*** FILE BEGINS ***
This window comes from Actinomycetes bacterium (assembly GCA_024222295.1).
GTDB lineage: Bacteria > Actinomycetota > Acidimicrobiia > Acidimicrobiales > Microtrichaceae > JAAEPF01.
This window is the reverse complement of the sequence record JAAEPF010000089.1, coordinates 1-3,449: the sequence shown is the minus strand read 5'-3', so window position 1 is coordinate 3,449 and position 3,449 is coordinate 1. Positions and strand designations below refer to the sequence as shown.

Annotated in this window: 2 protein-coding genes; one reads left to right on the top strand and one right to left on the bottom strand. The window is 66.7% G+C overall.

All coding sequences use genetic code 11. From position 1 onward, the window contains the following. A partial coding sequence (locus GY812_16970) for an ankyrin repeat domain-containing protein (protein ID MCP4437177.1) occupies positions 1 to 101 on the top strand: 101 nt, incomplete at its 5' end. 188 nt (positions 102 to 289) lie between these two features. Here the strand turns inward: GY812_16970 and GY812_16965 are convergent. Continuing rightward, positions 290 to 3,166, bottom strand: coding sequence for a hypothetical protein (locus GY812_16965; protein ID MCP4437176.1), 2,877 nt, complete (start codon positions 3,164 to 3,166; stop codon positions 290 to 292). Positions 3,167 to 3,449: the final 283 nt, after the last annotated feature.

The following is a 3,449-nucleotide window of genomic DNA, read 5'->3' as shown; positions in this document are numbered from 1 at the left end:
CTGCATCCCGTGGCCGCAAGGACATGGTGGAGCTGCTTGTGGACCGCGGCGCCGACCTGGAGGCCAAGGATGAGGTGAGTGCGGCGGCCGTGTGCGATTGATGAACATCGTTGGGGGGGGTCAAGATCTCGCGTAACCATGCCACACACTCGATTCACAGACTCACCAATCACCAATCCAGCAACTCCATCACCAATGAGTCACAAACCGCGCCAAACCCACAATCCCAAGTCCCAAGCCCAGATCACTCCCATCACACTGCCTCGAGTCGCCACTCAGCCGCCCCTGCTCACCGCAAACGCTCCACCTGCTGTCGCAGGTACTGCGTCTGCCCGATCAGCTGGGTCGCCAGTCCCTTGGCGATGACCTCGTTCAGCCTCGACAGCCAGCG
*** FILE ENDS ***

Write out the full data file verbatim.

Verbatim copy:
This window comes from Actinomycetes bacterium (assembly GCA_024222295.1).
GTDB lineage: Bacteria > Actinomycetota > Acidimicrobiia > Acidimicrobiales > Microtrichaceae > JAAEPF01.
This window is the reverse complement of the sequence record JAAEPF010000089.1, coordinates 1-3,449: the sequence shown is the minus strand read 5'-3', so window position 1 is coordinate 3,449 and position 3,449 is coordinate 1. Positions and strand designations below refer to the sequence as shown.

Annotated in this window: 2 protein-coding genes; one reads left to right on the top strand and one right to left on the bottom strand. The window is 66.7% G+C overall.

All coding sequences use genetic code 11. From position 1 onward, the window contains the following. A partial coding sequence (locus GY812_16970) for an ankyrin repeat domain-containing protein (protein ID MCP4437177.1) occupies positions 1 to 101 on the top strand: 101 nt, incomplete at its 5' end. 188 nt (positions 102 to 289) lie between these two features. Here the strand turns inward: GY812_16970 and GY812_16965 are convergent. Continuing rightward, positions 290 to 3,166, bottom strand: coding sequence for a hypothetical protein (locus GY812_16965; protein ID MCP4437176.1), 2,877 nt, complete (start codon positions 3,164 to 3,166; stop codon positions 290 to 292). Positions 3,167 to 3,449: the final 283 nt, after the last annotated feature.

The following is a 3,449-nucleotide window of genomic DNA, read 5'->3' as shown; positions in this document are numbered from 1 at the left end:
CTGCATCCCGTGGCCGCAAGGACATGGTGGAGCTGCTTGTGGACCGCGGCGCCGACCTGGAGGCCAAGGATGAGGTGAGTGCGGCGGCCGTGTGCGATTGATGAACATCGTTGGGGGGGGTCAAGATCTCGCGTAACCATGCCACACACTCGATTCACAGACTCACCAATCACCAATCCAGCAACTCCATCACCAATGAGTCACAAACCGCGCCAAACCCACAATCCCAAGTCCCAAGCCCAGATCACTCCCATCACACTGCCTCGAGTCGCCACTCAGCCGCCCCTGCTCACCGCAAACGCTCCACCTGCTGTCGCAGGTACTGCGTCTGCCCGATCAGCTGGGTCGCCAGTCCCTTGGCGATGACCTCGTTCAGCCTCGACAGCCAGCG